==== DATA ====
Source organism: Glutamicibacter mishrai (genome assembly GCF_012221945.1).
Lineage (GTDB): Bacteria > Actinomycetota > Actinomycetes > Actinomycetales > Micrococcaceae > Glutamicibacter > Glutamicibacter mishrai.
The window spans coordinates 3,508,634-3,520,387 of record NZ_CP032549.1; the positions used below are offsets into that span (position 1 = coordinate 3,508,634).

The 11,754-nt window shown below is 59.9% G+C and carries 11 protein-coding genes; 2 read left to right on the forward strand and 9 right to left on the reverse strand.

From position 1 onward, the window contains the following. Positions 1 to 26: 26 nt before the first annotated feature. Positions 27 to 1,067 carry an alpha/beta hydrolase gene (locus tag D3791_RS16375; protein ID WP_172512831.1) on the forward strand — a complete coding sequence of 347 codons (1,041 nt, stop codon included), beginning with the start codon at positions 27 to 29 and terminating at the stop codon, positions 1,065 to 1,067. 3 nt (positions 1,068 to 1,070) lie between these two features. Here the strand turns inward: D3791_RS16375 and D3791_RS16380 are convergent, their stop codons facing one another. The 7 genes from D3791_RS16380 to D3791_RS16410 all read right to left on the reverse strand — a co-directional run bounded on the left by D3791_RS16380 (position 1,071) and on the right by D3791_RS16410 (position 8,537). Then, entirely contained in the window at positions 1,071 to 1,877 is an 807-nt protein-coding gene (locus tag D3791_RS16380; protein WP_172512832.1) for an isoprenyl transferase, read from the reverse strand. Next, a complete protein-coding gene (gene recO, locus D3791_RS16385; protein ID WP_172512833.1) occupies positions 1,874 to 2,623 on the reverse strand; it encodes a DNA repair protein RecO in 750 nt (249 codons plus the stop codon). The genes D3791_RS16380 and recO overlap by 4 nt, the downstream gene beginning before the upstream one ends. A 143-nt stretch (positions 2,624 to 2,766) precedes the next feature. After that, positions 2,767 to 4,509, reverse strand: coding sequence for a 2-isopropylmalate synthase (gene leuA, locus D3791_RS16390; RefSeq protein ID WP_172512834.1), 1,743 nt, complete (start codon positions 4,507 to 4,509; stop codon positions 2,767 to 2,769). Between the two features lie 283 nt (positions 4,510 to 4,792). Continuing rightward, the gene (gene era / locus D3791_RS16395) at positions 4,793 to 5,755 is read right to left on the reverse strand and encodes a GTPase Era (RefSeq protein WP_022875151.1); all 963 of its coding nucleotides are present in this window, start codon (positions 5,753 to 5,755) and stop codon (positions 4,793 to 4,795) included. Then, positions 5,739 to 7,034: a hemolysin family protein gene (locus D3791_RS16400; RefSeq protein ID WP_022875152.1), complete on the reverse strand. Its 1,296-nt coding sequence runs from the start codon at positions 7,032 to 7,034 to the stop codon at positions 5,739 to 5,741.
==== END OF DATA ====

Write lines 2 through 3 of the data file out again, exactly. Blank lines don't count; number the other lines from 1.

Lineage (GTDB): Bacteria > Actinomycetota > Actinomycetes > Actinomycetales > Micrococcaceae > Glutamicibacter > Glutamicibacter mishrai.
The window spans coordinates 3,508,634-3,520,387 of record NZ_CP032549.1; the positions used below are offsets into that span (position 1 = coordinate 3,508,634).